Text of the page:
Our paper describing the contribution of alterations of components of the ubiquitin-mediated proteolysis system (UPS) to tumorigenesis has just been published in Nature Cancer. We are proud to be authors of one of the first papers to this new journal, and we hope that it contributes to extend the reach of our work within the cancer research community.
For almost a decade now, our group has developed both methods and analyses to the discovery of genes and mutations involved in the development of tumors --i.e., driver genes and mutations. As we (and others) analyzed the first large pan-cancer cohorts of tumor whole exomes, some genes involved in core cellular functions, such as the maintenance of chromatin integrity, the splicing machinery, and the UPS were recurrently identified as cancer drivers1–4. Further studies clarified that alterations in these genes contributed to the misregulation of oncogenes or tumor suppressors and thus became positively selected in tumorigenesis5,6.
In homeostasis, the UPS contributes to the strict control of the abundance of proteins7,8. For instance the periodic variations in cell cycle regulators is achieved through this mechanism9. Specific regions of the protein structure (degrons) are recognized by an array of E3-ubiquitin ligases (E3), thus triggering their ubiquitination and subsequent degradation. Impairment of the recognition of a degron in a protein --via mutations of their sequence or that of its cognate E3-- may lead to its abnormal accumulation, and eventually tumorigenesis (in the case of oncoproteins). Our knowledge of degrons is so limited --around 200 instances are known for a couple dozen E3s-- that the total contribution of the alterations of UPS to tumorigenesis has remained obscure.
To uncover this contribution, we thus first systematically identified novel degron instances across the human proteome via machine learning, and we confirmed their validity using the mutations observed in primary tumors and cancer cell lines. The pattern of mutations in many of these novel degron instances show the signals of positive selection that denote their involvement in tumorigenesis. We demonstrated that overall, mutations disrupting E3s or degrons contribute represent more than one tenth of all driver mutations across more than thirty cancer types.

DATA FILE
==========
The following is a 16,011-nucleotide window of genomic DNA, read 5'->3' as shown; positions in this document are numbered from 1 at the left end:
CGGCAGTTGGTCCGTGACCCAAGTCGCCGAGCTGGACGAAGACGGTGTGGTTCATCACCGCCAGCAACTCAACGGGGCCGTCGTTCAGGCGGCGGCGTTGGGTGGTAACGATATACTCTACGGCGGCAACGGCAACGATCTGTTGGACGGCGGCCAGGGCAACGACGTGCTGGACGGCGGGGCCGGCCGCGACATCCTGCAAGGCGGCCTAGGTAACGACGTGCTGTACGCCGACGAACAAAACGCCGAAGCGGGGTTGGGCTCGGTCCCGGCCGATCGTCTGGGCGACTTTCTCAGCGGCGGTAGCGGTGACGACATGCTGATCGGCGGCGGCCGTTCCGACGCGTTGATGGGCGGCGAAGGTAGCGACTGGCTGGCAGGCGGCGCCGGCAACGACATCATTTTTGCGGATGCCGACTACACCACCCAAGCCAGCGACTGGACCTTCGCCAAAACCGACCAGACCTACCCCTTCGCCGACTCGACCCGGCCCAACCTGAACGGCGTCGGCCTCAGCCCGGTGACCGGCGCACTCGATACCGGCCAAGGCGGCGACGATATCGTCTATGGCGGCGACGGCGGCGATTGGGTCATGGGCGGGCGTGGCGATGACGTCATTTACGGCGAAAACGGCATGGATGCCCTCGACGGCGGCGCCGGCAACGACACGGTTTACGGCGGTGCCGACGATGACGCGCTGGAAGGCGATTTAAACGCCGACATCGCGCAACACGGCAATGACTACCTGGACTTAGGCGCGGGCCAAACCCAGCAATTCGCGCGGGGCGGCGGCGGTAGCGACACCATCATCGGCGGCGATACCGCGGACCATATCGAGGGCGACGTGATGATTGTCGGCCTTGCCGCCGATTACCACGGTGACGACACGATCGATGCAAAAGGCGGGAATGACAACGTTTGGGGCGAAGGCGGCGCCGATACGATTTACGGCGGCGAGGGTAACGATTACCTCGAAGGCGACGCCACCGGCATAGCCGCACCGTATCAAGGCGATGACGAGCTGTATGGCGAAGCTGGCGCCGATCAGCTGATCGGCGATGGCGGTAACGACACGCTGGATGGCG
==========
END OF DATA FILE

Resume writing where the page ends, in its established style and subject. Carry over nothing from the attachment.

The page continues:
In our view, the relevance of this paper is not limited to the new insights into cancer biology. It has also produced an annotated list of potential novel degrons, which constitute a valuable resource to UPS researchers and protein engineers. It has introduced a novel framework for the analysis of the influence of any type of alterations (in cis or trans) on the stability of a given protein, as well as a novel score of the impact of mutations in degrons. It has also fostered the development of two new methods to identify amino acid sequence motifs under positive selection. All these resources are shared via the Extended Data Tables of the paper and a bitbucket repository (https://bitbucket.org/account/user/bbglab/projects/PD).
7. Ciechanover, A., Heller, H., Elias, S., Haas, A. L. & Hershko, A. ATP-dependent conjugation of reticulocyte proteins with the polypeptide required for protein degradation. Proc. Natl. Acad. Sci. 77, 1365–1368 (1980).
8. Hershko, A., Ciechanover, A., Heller, H., Haas, A. L. & Rose, I. A. Proposed role of ATP in protein breakdown: conjugation of protein with multiple chains of the polypeptide of ATP-dependent proteolysis. Proc. Natl. Acad. Sci. 77, 1783–1786 (1980).
9. Bassermann, F., Eichner, R. & Pagano, M. The ubiquitin proteasome system — Implications for cell cycle control and the targeted treatment of cancer. Biochim. Biophys. Acta BBA - Mol. Cell Res. 1843, 150–162 (2014).